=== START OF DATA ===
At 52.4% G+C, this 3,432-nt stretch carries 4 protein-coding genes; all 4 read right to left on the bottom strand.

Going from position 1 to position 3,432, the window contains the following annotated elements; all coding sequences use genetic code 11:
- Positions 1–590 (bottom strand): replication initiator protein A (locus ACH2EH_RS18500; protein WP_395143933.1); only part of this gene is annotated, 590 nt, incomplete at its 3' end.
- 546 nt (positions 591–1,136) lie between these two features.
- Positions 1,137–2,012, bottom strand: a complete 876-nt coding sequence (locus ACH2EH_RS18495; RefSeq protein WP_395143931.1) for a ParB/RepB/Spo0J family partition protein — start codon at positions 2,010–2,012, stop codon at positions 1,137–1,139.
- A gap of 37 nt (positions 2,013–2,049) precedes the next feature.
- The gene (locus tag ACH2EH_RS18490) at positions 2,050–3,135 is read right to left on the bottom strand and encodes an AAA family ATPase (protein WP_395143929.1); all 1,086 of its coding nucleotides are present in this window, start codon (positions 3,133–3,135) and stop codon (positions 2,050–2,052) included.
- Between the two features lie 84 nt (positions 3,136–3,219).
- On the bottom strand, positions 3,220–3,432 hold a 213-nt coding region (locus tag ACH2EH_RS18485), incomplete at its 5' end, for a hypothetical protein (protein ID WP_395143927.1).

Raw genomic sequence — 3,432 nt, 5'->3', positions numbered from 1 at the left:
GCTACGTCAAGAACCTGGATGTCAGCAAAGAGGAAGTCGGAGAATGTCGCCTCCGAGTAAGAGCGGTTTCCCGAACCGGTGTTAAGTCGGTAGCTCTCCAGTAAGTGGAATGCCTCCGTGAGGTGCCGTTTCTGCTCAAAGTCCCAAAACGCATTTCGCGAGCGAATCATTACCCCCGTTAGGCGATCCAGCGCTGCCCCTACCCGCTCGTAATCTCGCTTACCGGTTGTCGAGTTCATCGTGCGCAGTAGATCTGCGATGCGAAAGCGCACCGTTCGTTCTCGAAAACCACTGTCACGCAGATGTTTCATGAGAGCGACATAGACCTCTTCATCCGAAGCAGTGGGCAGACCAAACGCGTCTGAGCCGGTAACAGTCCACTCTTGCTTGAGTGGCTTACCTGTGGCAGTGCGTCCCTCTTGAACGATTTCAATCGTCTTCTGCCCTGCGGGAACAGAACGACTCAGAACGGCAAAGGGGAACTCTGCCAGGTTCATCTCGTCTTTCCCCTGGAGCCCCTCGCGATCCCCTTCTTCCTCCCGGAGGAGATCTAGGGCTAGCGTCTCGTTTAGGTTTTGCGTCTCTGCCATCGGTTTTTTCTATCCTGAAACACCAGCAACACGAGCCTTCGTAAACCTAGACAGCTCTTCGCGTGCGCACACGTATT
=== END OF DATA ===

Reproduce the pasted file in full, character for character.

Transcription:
At 52.4% G+C, this 3,432-nt stretch carries 4 protein-coding genes; all 4 read right to left on the bottom strand.

Going from position 1 to position 3,432, the window contains the following annotated elements; all coding sequences use genetic code 11:
- Positions 1–590 (bottom strand): replication initiator protein A (locus ACH2EH_RS18500; protein WP_395143933.1); only part of this gene is annotated, 590 nt, incomplete at its 3' end.
- 546 nt (positions 591–1,136) lie between these two features.
- Positions 1,137–2,012, bottom strand: a complete 876-nt coding sequence (locus ACH2EH_RS18495; RefSeq protein WP_395143931.1) for a ParB/RepB/Spo0J family partition protein — start codon at positions 2,010–2,012, stop codon at positions 1,137–1,139.
- A gap of 37 nt (positions 2,013–2,049) precedes the next feature.
- The gene (locus tag ACH2EH_RS18490) at positions 2,050–3,135 is read right to left on the bottom strand and encodes an AAA family ATPase (protein WP_395143929.1); all 1,086 of its coding nucleotides are present in this window, start codon (positions 3,133–3,135) and stop codon (positions 2,050–2,052) included.
- Between the two features lie 84 nt (positions 3,136–3,219).
- On the bottom strand, positions 3,220–3,432 hold a 213-nt coding region (locus tag ACH2EH_RS18485), incomplete at its 5' end, for a hypothetical protein (protein ID WP_395143927.1).

Raw genomic sequence — 3,432 nt, 5'->3', positions numbered from 1 at the left:
GCTACGTCAAGAACCTGGATGTCAGCAAAGAGGAAGTCGGAGAATGTCGCCTCCGAGTAAGAGCGGTTTCCCGAACCGGTGTTAAGTCGGTAGCTCTCCAGTAAGTGGAATGCCTCCGTGAGGTGCCGTTTCTGCTCAAAGTCCCAAAACGCATTTCGCGAGCGAATCATTACCCCCGTTAGGCGATCCAGCGCTGCCCCTACCCGCTCGTAATCTCGCTTACCGGTTGTCGAGTTCATCGTGCGCAGTAGATCTGCGATGCGAAAGCGCACCGTTCGTTCTCGAAAACCACTGTCACGCAGATGTTTCATGAGAGCGACATAGACCTCTTCATCCGAAGCAGTGGGCAGACCAAACGCGTCTGAGCCGGTAACAGTCCACTCTTGCTTGAGTGGCTTACCTGTGGCAGTGCGTCCCTCTTGAACGATTTCAATCGTCTTCTGCCCTGCGGGAACAGAACGACTCAGAACGGCAAAGGGGAACTCTGCCAGGTTCATCTCGTCTTTCCCCTGGAGCCCCTCGCGATCCCCTTCTTCCTCCCGGAGGAGATCTAGGGCTAGCGTCTCGTTTAGGTTTTGCGTCTCTGCCATCGGTTTTTTCTATCCTGAAACACCAGCAACACGAGCCTTCGTAAACCTAGACAGCTCTTCGCGTGCGCACACGTATT